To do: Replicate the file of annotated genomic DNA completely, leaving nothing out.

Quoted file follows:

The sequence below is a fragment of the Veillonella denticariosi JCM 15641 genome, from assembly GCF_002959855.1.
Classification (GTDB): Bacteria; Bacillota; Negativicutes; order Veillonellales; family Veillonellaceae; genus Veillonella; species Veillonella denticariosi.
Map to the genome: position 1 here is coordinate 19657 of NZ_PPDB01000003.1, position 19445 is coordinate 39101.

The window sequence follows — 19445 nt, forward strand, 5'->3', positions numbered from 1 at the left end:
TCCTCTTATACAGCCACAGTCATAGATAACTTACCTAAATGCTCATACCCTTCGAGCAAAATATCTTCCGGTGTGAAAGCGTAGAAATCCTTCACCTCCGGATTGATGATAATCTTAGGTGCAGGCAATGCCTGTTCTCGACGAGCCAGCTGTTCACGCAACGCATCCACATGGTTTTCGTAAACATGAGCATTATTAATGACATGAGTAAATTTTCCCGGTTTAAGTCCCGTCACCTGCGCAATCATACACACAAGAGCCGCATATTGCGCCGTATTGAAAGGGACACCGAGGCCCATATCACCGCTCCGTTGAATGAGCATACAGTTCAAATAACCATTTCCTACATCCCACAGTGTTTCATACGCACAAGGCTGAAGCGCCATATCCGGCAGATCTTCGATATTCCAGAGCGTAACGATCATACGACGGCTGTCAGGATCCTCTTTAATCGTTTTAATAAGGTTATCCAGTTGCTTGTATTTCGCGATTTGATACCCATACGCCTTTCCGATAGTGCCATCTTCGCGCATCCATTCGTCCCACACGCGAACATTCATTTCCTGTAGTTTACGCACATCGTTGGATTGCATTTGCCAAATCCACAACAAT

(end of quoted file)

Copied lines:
The sequence below is a fragment of the Veillonella denticariosi JCM 15641 genome, from assembly GCF_002959855.1.
Classification (GTDB): Bacteria; Bacillota; Negativicutes; order Veillonellales; family Veillonellaceae; genus Veillonella; species Veillonella denticariosi.
Map to the genome: position 1 here is coordinate 19657 of NZ_PPDB01000003.1, position 19445 is coordinate 39101.

The window sequence follows — 19445 nt, forward strand, 5'->3', positions numbered from 1 at the left end:
TCCTCTTATACAGCCACAGTCATAGATAACTTACCTAAATGCTCATACCCTTCGAGCAAAATATCTTCCGGTGTGAAAGCGTAGAAATCCTTCACCTCCGGATTGATGATAATCTTAGGTGCAGGCAATGCCTGTTCTCGACGAGCCAGCTGTTCACGCAACGCATCCACATGGTTTTCGTAAACATGAGCATTATTAATGACATGAGTAAATTTTCCCGGTTTAAGTCCCGTCACCTGCGCAATCATACACACAAGAGCCGCATATTGCGCCGTATTGAAAGGGACACCGAGGCCCATATCACCGCTCCGTTGAATGAGCATACAGTTCAAATAACCATTTCCTACATCCCACAGTGTTTCATACGCACAAGGCTGAAGCGCCATATCCGGCAGATCTTCGATATTCCAGAGCGTAACGATCATACGACGGCTGTCAGGATCCTCTTTAATCGTTTTAATAAGGTTATCCAGTTGCTTGTATTTCGCGATTTGATACCCATACGCCTTTCCGATAGTGCCATCTTCGCGCATCCATTCGTCCCACACGCGAACATTCATTTCCTGTAGTTTACGCACATCGTTGGATTGCATTTGCCAAATCCACAACAAT